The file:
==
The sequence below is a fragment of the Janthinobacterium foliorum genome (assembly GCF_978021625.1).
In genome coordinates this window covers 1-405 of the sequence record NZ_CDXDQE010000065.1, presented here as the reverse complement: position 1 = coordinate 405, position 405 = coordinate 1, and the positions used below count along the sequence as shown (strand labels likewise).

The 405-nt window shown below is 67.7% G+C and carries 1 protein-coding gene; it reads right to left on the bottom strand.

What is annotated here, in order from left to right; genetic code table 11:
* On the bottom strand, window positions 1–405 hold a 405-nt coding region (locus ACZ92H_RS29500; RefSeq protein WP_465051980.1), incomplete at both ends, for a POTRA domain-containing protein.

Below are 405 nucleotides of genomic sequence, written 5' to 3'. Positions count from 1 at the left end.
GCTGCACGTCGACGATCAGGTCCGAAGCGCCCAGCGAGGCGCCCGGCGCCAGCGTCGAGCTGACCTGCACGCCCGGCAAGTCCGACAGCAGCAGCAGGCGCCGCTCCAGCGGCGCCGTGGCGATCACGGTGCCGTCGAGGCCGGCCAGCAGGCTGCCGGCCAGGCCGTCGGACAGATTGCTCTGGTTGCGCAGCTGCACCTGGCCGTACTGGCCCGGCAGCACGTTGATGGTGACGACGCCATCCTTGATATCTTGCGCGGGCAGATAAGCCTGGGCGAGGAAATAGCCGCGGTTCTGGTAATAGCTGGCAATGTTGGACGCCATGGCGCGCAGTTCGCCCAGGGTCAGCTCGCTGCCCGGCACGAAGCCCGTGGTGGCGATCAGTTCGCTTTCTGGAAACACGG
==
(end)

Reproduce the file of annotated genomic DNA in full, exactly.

The sequence below is a fragment of the Janthinobacterium foliorum genome (assembly GCF_978021625.1).
In genome coordinates this window covers 1-405 of the sequence record NZ_CDXDQE010000065.1, presented here as the reverse complement: position 1 = coordinate 405, position 405 = coordinate 1, and the positions used below count along the sequence as shown (strand labels likewise).

The 405-nt window shown below is 67.7% G+C and carries 1 protein-coding gene; it reads right to left on the bottom strand.

What is annotated here, in order from left to right; genetic code table 11:
* On the bottom strand, window positions 1–405 hold a 405-nt coding region (locus ACZ92H_RS29500; RefSeq protein WP_465051980.1), incomplete at both ends, for a POTRA domain-containing protein.

Below are 405 nucleotides of genomic sequence, written 5' to 3'. Positions count from 1 at the left end.
GCTGCACGTCGACGATCAGGTCCGAAGCGCCCAGCGAGGCGCCCGGCGCCAGCGTCGAGCTGACCTGCACGCCCGGCAAGTCCGACAGCAGCAGCAGGCGCCGCTCCAGCGGCGCCGTGGCGATCACGGTGCCGTCGAGGCCGGCCAGCAGGCTGCCGGCCAGGCCGTCGGACAGATTGCTCTGGTTGCGCAGCTGCACCTGGCCGTACTGGCCCGGCAGCACGTTGATGGTGACGACGCCATCCTTGATATCTTGCGCGGGCAGATAAGCCTGGGCGAGGAAATAGCCGCGGTTCTGGTAATAGCTGGCAATGTTGGACGCCATGGCGCGCAGTTCGCCCAGGGTCAGCTCGCTGCCCGGCACGAAGCCCGTGGTGGCGATCAGTTCGCTTTCTGGAAACACGG